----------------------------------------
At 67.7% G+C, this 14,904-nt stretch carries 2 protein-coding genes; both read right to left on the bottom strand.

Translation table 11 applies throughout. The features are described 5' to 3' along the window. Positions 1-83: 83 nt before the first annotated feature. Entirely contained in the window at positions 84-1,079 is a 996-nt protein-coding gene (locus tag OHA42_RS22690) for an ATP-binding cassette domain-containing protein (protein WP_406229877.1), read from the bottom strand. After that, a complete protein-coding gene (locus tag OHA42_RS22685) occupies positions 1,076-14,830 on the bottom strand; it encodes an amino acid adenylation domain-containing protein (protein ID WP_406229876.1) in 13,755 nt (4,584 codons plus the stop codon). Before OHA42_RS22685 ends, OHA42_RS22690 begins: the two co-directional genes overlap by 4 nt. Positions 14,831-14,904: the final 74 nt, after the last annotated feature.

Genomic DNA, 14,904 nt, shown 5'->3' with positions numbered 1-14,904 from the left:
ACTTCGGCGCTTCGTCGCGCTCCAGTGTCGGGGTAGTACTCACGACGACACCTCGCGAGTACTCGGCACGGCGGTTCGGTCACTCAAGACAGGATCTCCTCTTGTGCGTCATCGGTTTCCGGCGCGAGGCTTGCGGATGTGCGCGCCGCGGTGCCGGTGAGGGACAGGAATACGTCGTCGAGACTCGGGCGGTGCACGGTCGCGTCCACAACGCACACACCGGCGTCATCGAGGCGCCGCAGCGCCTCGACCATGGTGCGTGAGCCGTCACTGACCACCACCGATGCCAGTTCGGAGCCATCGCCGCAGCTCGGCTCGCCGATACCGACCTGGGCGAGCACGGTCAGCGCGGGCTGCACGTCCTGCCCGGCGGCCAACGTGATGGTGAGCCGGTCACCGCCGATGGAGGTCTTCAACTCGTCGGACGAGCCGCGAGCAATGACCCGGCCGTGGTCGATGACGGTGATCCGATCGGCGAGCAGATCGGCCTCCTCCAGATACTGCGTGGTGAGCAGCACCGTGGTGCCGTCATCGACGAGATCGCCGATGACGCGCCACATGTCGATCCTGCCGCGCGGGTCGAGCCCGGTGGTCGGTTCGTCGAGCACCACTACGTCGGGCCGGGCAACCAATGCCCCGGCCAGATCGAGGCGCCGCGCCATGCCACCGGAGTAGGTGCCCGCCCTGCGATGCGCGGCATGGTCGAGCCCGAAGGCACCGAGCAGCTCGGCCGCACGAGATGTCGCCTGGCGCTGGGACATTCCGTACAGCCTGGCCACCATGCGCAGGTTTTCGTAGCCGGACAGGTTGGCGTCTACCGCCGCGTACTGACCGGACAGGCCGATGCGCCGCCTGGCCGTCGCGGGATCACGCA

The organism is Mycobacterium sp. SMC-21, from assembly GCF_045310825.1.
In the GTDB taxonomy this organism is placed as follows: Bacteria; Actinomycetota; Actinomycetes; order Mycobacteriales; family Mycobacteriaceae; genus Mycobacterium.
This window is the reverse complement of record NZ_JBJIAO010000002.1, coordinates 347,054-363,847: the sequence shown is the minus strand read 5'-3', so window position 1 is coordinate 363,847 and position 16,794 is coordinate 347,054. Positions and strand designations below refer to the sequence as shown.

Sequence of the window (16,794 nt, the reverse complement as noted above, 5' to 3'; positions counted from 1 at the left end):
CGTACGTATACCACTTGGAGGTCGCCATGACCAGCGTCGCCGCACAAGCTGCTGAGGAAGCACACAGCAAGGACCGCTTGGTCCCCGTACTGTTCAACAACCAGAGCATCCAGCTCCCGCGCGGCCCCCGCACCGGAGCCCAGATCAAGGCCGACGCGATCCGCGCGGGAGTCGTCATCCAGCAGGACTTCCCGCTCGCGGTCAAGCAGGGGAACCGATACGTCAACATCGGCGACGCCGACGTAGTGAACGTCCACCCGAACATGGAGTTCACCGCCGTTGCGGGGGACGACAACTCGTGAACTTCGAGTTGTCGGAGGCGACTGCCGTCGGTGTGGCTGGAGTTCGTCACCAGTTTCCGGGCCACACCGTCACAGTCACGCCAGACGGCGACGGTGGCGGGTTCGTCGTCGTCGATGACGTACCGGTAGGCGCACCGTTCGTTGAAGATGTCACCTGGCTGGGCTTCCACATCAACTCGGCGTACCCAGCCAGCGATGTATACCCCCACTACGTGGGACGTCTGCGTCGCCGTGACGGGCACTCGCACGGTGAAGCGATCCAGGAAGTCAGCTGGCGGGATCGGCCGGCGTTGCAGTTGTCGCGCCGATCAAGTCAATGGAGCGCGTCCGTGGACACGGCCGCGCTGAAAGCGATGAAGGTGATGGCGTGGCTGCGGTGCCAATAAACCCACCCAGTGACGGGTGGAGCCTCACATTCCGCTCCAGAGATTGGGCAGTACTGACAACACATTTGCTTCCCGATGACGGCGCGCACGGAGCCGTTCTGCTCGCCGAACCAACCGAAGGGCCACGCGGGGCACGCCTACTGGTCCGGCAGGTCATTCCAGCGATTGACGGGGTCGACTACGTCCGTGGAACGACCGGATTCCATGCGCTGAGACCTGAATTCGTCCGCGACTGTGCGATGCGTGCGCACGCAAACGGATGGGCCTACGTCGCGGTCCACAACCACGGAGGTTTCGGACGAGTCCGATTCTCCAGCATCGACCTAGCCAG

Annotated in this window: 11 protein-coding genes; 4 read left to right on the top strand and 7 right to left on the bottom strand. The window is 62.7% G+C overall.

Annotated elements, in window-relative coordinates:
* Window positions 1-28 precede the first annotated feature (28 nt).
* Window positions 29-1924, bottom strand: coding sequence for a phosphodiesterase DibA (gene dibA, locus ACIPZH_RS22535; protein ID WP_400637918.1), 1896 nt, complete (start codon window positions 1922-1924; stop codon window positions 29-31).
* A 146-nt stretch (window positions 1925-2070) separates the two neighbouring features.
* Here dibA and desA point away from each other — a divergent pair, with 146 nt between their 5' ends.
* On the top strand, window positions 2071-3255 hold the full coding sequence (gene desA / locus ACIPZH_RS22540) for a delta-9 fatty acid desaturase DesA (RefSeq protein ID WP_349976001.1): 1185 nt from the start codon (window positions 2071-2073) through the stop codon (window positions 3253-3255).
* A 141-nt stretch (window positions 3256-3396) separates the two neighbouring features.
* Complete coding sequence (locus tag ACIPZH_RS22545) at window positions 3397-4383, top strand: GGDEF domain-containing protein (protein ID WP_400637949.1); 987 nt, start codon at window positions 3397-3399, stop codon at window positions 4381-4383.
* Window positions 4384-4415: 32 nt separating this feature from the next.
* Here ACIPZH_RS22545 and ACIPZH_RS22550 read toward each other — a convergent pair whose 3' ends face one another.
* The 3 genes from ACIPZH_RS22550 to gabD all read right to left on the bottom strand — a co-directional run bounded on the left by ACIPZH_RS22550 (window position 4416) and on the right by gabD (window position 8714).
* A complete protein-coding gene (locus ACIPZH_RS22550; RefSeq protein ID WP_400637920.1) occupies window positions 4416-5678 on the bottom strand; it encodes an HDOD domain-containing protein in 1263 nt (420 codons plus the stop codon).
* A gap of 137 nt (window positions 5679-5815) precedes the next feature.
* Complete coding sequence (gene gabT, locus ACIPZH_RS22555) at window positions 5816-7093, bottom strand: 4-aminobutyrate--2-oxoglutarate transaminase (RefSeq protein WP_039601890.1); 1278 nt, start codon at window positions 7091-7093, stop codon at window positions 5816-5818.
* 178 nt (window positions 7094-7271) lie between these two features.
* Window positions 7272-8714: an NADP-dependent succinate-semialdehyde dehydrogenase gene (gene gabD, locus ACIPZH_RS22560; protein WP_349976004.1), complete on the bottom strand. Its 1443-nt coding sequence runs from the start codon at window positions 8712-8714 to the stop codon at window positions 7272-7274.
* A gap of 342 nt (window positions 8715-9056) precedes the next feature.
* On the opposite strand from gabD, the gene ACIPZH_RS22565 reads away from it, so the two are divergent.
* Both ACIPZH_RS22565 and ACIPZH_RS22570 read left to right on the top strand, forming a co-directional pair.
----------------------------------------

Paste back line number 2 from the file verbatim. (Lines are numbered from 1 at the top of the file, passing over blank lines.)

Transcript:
Translation table 11 applies throughout. The features are described 5' to 3' along the window. Positions 1-83: 83 nt before the first annotated feature. Entirely contained in the window at positions 84-1,079 is a 996-nt protein-coding gene (locus tag OHA42_RS22690) for an ATP-binding cassette domain-containing protein (protein WP_406229877.1), read from the bottom strand. After that, a complete protein-coding gene (locus tag OHA42_RS22685) occupies positions 1,076-14,830 on the bottom strand; it encodes an amino acid adenylation domain-containing protein (protein ID WP_406229876.1) in 13,755 nt (4,584 codons plus the stop codon). Before OHA42_RS22685 ends, OHA42_RS22690 begins: the two co-directional genes overlap by 4 nt. Positions 14,831-14,904: the final 74 nt, after the last annotated feature.